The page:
America Supports You: Returning Troops Get Gift of Golf
By Terri Lukach
American Forces Press Service
WASHINGTON, July 7, 2005 Soldiers serving in the sands of Iraq but dreaming of fairways on a golf course back home may soon get their wish, thanks to a new program called "The Long Drive Home."
The project is a joint venture by Bridgestone Golf and the American Legion, who have teamed up to provide free golf equipment for returning veterans of the war on terror.
Just how much equipment is donated will be determined by how well Bridgestone Tour Team member Scott Hend hammers his tee shots. Hend is the driving-distance leader of the current PGA Tour.
For every yard over 300 that Hend averages per week on the PGA Tour, Bridgestone will provide one full skew of golf equipment -- drivers, fairway woods, irons, wedges, etc. -- for some lucky vet, the company said. In addition, Bridgestone will donate one dozen golf balls for every yard Hend averages over his nearest PGA Tour competitor per week.
Hend, a native Australian, said the idea to use golf to do something positive for the troops stemmed from his experience with the military as a child. "My dad was in the (Royal Australian) air force for 23 years. I started playing nine-hole on a military base in Australia.
"Dad said he always enjoyed being out with the (American) boys," Hend said of his father's participation in joint U.S.-Australian exercises in the Philippines. "And when I used to live in the middle of the Outback and U.S. forces would come over for their exercises, I would see American planes flying around. It was awesome.
"Obviously, the longer I hit, the straighter I hit, the better it is for everybody," Hend added. "And we can bring a bit of joy to people who have been sacrificing months, and in some cases years, of their lives to go out and do their job."
The Long Drive Home program commenced with the Booz Allen Classic golf tournament on June 6 in Potomac, Md., and will run through Oct. 21, the end of the 2005 official PGA Tour season.
At the Barclays Classic tournament, which ran from June 20 to 26 at the Westchester Country Club in Harrison, N.Y., Hend's average driving distance was 304.3 yards -- 4.3 yards over the 300-yard mark. For that 4.3 yards, Bridgestone donated $2,000 worth of equipment to returning troops.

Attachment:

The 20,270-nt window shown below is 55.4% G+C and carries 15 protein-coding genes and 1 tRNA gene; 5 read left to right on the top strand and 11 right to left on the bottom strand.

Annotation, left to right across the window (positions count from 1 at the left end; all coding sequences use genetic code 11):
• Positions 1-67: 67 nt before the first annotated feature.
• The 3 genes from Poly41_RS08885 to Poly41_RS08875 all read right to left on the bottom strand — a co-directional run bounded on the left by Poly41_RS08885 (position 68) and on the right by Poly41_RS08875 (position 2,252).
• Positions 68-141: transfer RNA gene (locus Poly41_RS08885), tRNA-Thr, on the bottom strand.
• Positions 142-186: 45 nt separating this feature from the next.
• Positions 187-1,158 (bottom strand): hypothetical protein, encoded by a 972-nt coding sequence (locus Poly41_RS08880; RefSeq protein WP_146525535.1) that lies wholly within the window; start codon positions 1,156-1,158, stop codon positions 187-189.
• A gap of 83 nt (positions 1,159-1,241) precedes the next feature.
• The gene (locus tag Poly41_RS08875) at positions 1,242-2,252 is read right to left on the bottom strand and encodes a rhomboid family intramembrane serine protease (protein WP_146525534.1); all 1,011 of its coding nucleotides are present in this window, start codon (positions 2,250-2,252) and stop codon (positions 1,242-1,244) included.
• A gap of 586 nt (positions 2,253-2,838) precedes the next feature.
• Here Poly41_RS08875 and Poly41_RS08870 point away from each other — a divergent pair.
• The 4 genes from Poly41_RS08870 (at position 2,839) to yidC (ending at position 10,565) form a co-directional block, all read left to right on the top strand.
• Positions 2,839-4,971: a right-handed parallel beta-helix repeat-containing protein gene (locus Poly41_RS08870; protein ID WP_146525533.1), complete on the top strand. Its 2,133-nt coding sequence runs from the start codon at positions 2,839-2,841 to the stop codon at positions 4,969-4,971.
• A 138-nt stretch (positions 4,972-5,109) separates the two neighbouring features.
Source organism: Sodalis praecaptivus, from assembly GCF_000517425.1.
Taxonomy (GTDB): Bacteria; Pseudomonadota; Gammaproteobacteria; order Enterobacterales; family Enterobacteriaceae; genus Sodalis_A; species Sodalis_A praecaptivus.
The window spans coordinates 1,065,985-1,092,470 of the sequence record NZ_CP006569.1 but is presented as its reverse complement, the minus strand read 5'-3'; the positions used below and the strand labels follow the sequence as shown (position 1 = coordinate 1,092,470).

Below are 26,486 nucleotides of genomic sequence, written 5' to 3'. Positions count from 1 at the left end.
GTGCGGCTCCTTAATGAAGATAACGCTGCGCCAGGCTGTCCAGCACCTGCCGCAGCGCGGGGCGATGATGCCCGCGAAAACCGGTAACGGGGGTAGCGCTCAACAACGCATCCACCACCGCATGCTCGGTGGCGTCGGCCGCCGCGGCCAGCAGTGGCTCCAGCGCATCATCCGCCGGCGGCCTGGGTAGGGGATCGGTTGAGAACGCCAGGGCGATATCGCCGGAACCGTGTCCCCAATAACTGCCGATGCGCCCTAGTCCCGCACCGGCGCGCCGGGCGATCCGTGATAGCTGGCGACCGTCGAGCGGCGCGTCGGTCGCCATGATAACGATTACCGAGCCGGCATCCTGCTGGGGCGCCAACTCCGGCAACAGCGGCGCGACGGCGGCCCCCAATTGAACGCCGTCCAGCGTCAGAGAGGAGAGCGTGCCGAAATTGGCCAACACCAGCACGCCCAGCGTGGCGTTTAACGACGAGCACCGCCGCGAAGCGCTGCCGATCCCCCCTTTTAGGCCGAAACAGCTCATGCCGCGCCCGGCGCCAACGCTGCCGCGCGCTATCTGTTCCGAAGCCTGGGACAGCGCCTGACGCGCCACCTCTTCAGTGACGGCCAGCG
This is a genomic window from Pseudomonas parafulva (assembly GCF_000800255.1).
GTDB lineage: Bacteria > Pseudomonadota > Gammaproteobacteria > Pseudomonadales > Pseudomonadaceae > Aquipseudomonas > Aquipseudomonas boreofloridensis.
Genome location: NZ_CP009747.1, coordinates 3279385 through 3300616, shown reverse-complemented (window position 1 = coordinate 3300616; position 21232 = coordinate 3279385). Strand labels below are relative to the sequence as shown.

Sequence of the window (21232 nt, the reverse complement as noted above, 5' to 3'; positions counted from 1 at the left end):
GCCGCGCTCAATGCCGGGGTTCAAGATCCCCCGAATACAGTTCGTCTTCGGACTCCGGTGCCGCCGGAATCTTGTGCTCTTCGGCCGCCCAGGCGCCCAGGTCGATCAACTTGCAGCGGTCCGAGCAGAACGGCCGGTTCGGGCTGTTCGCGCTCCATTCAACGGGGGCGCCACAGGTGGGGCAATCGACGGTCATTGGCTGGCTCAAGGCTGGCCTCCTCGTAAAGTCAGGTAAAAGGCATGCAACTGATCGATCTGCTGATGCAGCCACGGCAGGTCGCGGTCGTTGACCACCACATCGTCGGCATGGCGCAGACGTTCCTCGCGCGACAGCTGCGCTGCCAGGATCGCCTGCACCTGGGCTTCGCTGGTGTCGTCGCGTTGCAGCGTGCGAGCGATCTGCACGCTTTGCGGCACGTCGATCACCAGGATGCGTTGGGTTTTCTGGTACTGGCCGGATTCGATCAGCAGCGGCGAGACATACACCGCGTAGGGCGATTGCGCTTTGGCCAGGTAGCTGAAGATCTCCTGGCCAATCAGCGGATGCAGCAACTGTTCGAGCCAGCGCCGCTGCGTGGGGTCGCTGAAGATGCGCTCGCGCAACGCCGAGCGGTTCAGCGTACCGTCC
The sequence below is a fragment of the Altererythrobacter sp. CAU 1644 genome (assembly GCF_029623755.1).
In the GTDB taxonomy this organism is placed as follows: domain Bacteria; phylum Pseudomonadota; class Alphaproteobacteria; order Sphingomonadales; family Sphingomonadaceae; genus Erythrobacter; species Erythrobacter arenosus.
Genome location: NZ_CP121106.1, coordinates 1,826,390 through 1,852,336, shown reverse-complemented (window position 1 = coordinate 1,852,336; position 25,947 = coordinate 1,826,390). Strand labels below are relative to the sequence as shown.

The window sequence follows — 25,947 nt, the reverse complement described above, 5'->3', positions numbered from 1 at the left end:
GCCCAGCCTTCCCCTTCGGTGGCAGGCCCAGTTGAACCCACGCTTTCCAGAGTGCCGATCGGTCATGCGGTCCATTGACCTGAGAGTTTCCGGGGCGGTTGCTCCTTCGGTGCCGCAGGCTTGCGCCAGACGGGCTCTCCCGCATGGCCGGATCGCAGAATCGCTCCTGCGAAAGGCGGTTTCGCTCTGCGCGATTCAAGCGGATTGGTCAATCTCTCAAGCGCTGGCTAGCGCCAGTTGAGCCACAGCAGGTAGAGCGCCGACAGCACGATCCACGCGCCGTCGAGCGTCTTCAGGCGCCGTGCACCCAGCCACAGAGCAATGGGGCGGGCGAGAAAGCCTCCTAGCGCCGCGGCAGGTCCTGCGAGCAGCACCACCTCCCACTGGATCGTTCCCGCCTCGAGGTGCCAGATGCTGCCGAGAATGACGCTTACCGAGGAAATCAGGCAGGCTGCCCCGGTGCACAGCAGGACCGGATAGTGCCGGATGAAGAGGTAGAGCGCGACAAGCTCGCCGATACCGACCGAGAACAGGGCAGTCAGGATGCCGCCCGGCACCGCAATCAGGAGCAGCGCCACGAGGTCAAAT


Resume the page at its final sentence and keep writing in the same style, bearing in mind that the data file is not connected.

At the Cialis Western Open in Lemont, Ill., Hend again averaged 304 yards, racking up another $2,000 worth of equipment for the troops.
Hend will not participate in the current tournament, the John Deer Classic, today through July 10, in Silvis, Ill., but is on his way to the famous St. Andrews links in Scotland to gear up for the British Open July 14-17.
"We're expecting to see some big numbers over there," a Bridgestone spokesman said. "We've already given away $4,000 worth of products, and I think it's going to increase."
Following the British Open, Hend is scheduled to play in the U.S. Bank Championship, in Milwaukee July 18-24; the Buick Open, July 25-31 in Grand Blanc, Mi., and the International, Aug. 1-7 in Castle Rock, Co.
Herd said the fact that he's playing on behalf of the troops doesn't place any undue stress on his game. "I'm just doing my job. Fortunately, I do it easily, and other people can benefit from it. I don't really think about hitting the ball," he said. "If, on occasion, I get lucky enough to hit it even farther, then even more people are going to benefit from it -- and that's the best part."
In a personal message to U.S. troops, Hend said he wants them "to keep their heads up, keep safe, get back in one piece, and that we appreciate the job they are doing.
"Just because they are on the other side of the world doesn't mean that we forget what they're doing," he added.
All of the donated Bridgestone equipment will be shipped first to the American Legion's national headquarters then distributed via local posts to predetermined returning troops.
In announcing the program, Bridgestone marketing director Dan Murphy said, "We are very pleased about the opportunity to show our appreciation for the men and women who so valiantly serve the United States abroad.
"We realize that while overseas, golf may be the farthest thing from soldiers' minds, but upon their return we think they'll yearn for life's pleasantries so many of us take for granted on a daily basis, such as playing golf."
Murphy praised the American Legion for their part in making the project possible. "Without them helping with much of the logistics of this program, it would have been difficult to bring The Long Drive Home to fruition."
"We are delighted to work with Bridgestone Golf in recognizing these outstanding men and women of our armed forces who have served in harm's way on our behalf," American Legion National Commander Thomas P. Cadmus said. "We are proud to facilitate the presentation of these welcome home gifts to America's newest veterans."